The rotary valve shaft 720 also has one inflow port 750 and one outflow port 752 between each respective pair of adjacent annular spacers 742, 748. Each such paired inflow port 750 and outflow port 752 define respective endpoints of a passage 754 through the rotary valve shaft 720. As illustrated, the inflow port 750 has a larger perimeter than the outflow port 752, and the inflow port 750 and outflow port 752 define between them a right angle having a vertex at the centre of rotation of the rotary valve shaft 720. Making the width of these outflow ports 752 narrower than the width of the output ports 736 will produce a rotary cut-of mechanism that will resist material buildup and contamination of material between the rotary valve shaft 720 and the shell 730. In other words, only when the rotary valve shaft 720 is in deposition position, with these outflow ports 752 cleanly aligned with the output ports 736, will the respective inflow ports 750 be so aligned with respective piston plates 744 to direct accept and direct material from respective volumetric pocket 756 under the urging of the respective piston plates 144 through the passage 154 then cleanly out through outflows port 152 and output ports 136, to be deposited as portioned product.

With the rotary valve shaft 120 in the intake position, each inflow port 150 is open to the hopper 104 through the input ports 134 in the shell 130, such that material in the hopper 104 may flow through the corresponding passage 154 in the rotary valve shaft 120 and out the corresponding outflow port 152 into a volumetric pocket 156 defined between the rotary valve shaft 120, the piston shaft 118, the internal contour 146 of the shell 130, the respective opposing annular spacers 142 and the respective one of the piston plates 144 that extends between them. The piston shaft 118 is operable to rotate the respective one of the piston plates 144 away from the outflow port 152 to increase the volume of the volumetric pocket 156 to a desired amount and to create a vacuum in the volumetric pocket 156 to better draw in the material from the hopper 104.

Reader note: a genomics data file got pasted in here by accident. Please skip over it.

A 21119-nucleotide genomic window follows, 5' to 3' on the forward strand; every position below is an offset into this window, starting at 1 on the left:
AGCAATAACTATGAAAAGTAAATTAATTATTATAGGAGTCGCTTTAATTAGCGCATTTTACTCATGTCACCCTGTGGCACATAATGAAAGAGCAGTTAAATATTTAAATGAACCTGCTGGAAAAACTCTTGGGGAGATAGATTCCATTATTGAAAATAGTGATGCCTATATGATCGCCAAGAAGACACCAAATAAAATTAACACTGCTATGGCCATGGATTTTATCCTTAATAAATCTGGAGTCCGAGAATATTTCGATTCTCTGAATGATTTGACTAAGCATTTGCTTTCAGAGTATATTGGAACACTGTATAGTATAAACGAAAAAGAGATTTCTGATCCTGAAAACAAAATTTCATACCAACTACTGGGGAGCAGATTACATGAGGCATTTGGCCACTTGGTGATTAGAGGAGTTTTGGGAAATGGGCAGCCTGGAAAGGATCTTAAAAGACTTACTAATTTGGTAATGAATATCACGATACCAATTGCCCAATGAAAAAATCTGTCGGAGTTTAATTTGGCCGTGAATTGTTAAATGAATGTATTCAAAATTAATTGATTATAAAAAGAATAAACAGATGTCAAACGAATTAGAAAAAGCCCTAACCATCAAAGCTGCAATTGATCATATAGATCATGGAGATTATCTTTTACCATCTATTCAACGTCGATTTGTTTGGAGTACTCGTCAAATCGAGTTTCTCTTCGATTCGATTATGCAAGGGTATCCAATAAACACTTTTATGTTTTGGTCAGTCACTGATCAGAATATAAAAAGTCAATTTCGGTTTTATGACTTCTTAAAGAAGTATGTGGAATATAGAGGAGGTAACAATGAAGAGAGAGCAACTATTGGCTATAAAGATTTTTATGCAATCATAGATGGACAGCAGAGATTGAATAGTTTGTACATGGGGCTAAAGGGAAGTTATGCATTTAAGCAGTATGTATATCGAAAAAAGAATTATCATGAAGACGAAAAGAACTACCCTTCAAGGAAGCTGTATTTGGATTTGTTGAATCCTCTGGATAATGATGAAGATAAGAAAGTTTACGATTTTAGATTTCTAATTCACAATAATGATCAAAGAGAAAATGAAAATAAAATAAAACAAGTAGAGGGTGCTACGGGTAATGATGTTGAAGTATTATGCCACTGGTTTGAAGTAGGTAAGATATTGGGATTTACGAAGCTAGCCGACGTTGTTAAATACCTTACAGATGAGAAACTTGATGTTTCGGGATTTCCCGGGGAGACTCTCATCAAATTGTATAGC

Figures 12 - 15 show the piston shaft 118 and the rotary valve shaft 120 in isolation from the rest of the rotary piston depositor 100, with the rotary valve shaft 120 in a deposition position.

With the rotary valve shaft 120 in the deposition position, each inflow port 150 is open to the volumetric pocket 156 and the corresponding outflow port 152 is open to the output ports 136 in the shell 130. The piston shaft 118 is operable to rotate the respective piston plates 144 toward the inflow port 150 to decrease the volume of the volumetric pocket 156 and hence press the desired volume of material through the passage 154 and out of the rotary piston depositor 100, for deposit in production.

Those skilled in the art will recognize that when the rotary valve shaft 120 is in the deposition position, the chamber 128 is sealed from the hopper 104 and the input ports 134 of the chamber 128 are submerged below remaining material in the hopper 104, which material will resist the introduction of ambient air into the chamber 128 when the rotary valve shaft 120 subsequently returns to the intake position.

Those skilled in the art will appreciate that various matched sets of annular spacers 142, piston plates 144 and a rotary valve shaft 120 with the corresponding number of inflow ports 150, outflow ports 152 and passages 154 may be provided, assembled or deployed to allow a user to divide the chamber 128 into desired numbers of volumetric pockets 156, herein illustrated as six volumetric pockets 156.

Those skilled in the art will further appreciate that further stages might be added to the rotary piston depositor 100, for example nozzles, including rotary nozzles, or hoses connected to the output ports 136.

For example, Figures 16 - 20 show a cut-off valve attachment 158, having an attachment housing 160 easily attachable to the chamber housing 106, for example without tools, by at least one attachment quick-coupler 162. The attachment housing 160 houses a cut-off valve shaft 164, rotatable via a cut-off valve drive 166, for example rotatable through a 90 degree angle in synchronization with the piston shaft 118 and the rotary valve shaft 120.

(b) Operation of Specific Embodiments

With reference now to Figures 1 - 20, the operation of these specific embodiments of the invention will now be described.

Disassembly/ Cleaning / Configuration /Assembly

To disassemble the rotary piston depositor 100 for cleaning or configuration / reconfiguration, a user would remove the hopper bolts 114, release the hopper 104 from the hopper lugs 770 and hopper pins 112, and remove the hopper 704 from the piston mechanism 702.